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The PC(USA)’s advocacy director engages New York Avenue Presbyterian Church crowd with his scholarship on Black protest

The Rev. Jimmie Hawkins outlines his book, ‘Unbroken and Unbowed,’ then entertains questions during an online gathering

by Mike Ferguson | Presbyterian News Service

The Rev. Jimmie Hawkins was among those taking a stand against gun violence at the March for Our Lives rally in Washington, D.C. (Photo courtesy of Jimmie Hawkins)

LOUISVILLE — As the speaker Wednesday for New York Avenue Presbyterian Church’s McClendon Scholar-in-Residence Program, the Rev. Jimmie Hawkins, who leads the PC(USA)’s Office of Public Witness and is the denomination’s advocacy director, spent the first half-hour talking about his book, “Unbroken and Unbowed: A History of Black Protest in America.” Read previous reports about Hawkins discussing his book, published in February 2022 by Westminster John Knox Press, by going here, here or here.

Watch the presentation here.

Once Hawkins had completed his initial comments during Wednesday evening’s event, Don Edwards, the principal and CEO of Justice and Sustainability Associates in Washington, D.C., offered up a response and asked Hawkins a few probing questions.

Edwards told Hawkins he’s to be “applauded for adding to the canon of Black historiography.”

“Black protest is not the entirety of African American history in this country,” Edwards said, “but it gives us a lens through which to look. You have refocused people. Your work contradicts the miseducation of Americans.”

Hawkins said the harsh treatment of NFL quarterback Colin Kaepernick, who famously took a knee during the National Anthem to protest racial injustice and police brutality against African Americans, was the spark that expanded his own work on Black protest from an article to a 345-page book.

“We want America to be America again, like Langston Hughes said,” said Hawkins. Hughes called America “the land that never has been yet.” To Hawkins it’s a “place where every human being has value.”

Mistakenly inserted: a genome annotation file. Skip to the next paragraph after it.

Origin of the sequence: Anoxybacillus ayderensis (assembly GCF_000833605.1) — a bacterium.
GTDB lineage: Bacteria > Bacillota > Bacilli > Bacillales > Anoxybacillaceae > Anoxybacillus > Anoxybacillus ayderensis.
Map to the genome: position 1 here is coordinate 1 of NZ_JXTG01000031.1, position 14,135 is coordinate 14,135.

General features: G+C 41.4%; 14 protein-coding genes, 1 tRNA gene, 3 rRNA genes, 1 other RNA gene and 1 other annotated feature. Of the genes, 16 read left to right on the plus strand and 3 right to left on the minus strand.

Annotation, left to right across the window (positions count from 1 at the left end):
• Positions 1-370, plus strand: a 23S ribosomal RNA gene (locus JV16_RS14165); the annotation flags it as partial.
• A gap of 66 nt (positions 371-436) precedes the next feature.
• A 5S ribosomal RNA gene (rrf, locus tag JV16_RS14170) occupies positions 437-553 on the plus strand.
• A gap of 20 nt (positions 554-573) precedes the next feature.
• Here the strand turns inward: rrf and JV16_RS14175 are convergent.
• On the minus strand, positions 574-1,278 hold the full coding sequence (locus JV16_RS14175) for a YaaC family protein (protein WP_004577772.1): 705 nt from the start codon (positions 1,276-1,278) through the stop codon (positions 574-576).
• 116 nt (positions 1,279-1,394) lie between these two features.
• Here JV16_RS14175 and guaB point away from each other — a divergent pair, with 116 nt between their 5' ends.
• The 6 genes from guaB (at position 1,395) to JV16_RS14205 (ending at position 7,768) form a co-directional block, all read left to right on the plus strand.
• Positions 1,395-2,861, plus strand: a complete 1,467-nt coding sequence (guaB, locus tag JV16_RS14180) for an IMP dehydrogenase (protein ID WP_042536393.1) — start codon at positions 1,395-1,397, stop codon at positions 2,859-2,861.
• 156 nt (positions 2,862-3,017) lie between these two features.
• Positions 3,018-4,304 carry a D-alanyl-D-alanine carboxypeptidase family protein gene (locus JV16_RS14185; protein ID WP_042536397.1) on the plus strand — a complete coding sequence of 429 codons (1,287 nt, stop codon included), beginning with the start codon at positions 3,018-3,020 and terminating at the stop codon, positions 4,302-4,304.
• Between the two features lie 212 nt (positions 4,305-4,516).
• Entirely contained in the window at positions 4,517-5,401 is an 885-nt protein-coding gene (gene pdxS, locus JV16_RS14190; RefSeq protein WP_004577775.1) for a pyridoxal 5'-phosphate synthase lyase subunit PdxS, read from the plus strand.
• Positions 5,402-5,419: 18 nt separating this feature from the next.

Asked by Edwards about “the spiritual component that undergirds the ability to remain unbroken and unbound,” Hawkins said that spirituality “has always been intimate to Black protest.” Once enslaved people began hearing and taking to heart the story of Exodus, “they slowly began to adopt Christianity, and it became an important part of protest in this country.”

Most insurrections against enslavers “were planned and carried out by Black preachers,” Hawkins noted. “They were engaged in the community and they had a freer voice in the community.” When Black people would form a new church, it normally included a school as well, Hawkins said. “They educated during the week and worshiped God over the weekend.”

Edwards asked Hawkins to explain his “personal experience” with injustice. “When did the dots begin to be connected for you?” Edwards asked.

Hawkins said he grew up in the church, “a place where I was affirmed and accepted. People loved me unconditionally.” On the day the Rev. Martin Luther King Jr. was murdered, Hawkins, who was about 9 years old, watched his mother, who was transfixed to television reports. “I knew what had happened impacted her,” he said. “She sat there motionless the whole time.”

In those days the family would shop at the local drugstore in North Carolina, but Black diners still were not welcome at the lunch counter. Hawkins’ mother would tell her son, “That’s just the way it is.”

“I began to think, something is off-kilter here,” Hawkins told Edwards. At school, the textbooks were all secondhand, most of them well-worn. Teachers tried to make up for the condition of the texts by distributing book covers to their students at the beginning of the school year.

Don Edwards (Photo courtesy of Justice and Sustainability Associates)

Edwards then narrowed the focus of the questions, asking Hawkins, what is Black protest? “People think of movements. Is that the sum total of Black protest?”